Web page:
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New England and Virginia

( Originally Published 1927 )



THERE are circumstances of peculiar and beautiful correspondence in the careers of Virginia and New England which must ever constitute a bond of sympathy, affection, and pride between their children. Not only did they form respectively the great northern and southern rallying points of civilization on this continent; not only was the most friendly competition or the most cordial cooperation, as circumstances allowed, kept up between them during their early colonial existence but who forgets the generous emulation, the noble rivalry, with which they continually challenged and seconded each other in resisting the first beginnings of British aggression, in the persons of their James Otises and Patrick Henrys?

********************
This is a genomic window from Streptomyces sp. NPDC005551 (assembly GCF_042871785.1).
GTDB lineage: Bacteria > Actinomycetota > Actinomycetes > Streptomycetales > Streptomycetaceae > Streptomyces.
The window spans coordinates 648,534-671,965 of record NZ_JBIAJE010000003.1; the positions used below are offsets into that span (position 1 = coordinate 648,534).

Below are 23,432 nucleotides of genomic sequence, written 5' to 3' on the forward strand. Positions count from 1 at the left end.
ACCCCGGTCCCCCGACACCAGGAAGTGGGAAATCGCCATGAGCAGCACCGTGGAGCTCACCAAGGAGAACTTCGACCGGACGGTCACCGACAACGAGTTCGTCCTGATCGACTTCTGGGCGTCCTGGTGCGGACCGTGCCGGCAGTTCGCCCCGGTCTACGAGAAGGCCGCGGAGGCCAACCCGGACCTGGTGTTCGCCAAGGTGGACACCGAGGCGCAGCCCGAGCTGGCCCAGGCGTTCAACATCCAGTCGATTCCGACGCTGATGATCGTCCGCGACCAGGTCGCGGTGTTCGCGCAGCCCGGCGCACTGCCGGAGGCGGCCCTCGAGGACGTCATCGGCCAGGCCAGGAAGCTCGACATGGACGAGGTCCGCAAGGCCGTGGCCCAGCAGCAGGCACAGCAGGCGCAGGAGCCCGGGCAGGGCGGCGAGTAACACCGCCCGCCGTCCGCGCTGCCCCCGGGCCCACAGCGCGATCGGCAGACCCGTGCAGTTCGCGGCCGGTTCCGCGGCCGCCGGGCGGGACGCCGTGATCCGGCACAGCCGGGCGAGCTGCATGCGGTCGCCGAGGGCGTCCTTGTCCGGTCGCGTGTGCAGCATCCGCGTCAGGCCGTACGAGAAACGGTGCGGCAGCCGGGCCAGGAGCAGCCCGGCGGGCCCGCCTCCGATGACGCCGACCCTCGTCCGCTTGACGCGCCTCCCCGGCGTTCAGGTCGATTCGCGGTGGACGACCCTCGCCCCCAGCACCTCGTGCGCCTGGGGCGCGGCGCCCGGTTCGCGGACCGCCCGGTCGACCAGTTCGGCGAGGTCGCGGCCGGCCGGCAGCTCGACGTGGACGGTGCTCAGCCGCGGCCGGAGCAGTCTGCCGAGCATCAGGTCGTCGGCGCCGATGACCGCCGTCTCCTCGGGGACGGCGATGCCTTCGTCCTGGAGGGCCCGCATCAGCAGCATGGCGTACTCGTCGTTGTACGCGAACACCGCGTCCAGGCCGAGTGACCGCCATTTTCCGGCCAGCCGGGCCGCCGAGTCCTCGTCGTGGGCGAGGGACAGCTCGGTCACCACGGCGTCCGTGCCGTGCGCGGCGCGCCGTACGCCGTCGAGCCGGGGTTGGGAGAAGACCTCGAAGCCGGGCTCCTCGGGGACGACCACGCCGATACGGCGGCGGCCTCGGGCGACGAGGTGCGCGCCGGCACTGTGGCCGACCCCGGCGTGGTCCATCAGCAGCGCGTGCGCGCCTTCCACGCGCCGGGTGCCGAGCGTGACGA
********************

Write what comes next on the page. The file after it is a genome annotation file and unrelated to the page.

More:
Who forgets that while that resistance was first brought to a practical test in New England, at Lexington and Concord and Bunker Hill, Fortune reserved for Yorktown of Virginia the last crowning battle of Independence? Who forgets that while the hand by which the original Declaration of Independence was drafted, was furnished by Virginia, the tongue by which the adoption of that instrument was defended and secured, was furnished by New England, a bond of common glory, upon which not Death alone seemed to set his seal, but Deity, I had almost said, to affix an immortal sanction, when the spirits by which that hand and voice were moved, were caught up together to the clouds on the same great Day of the Nation's Jubilee.



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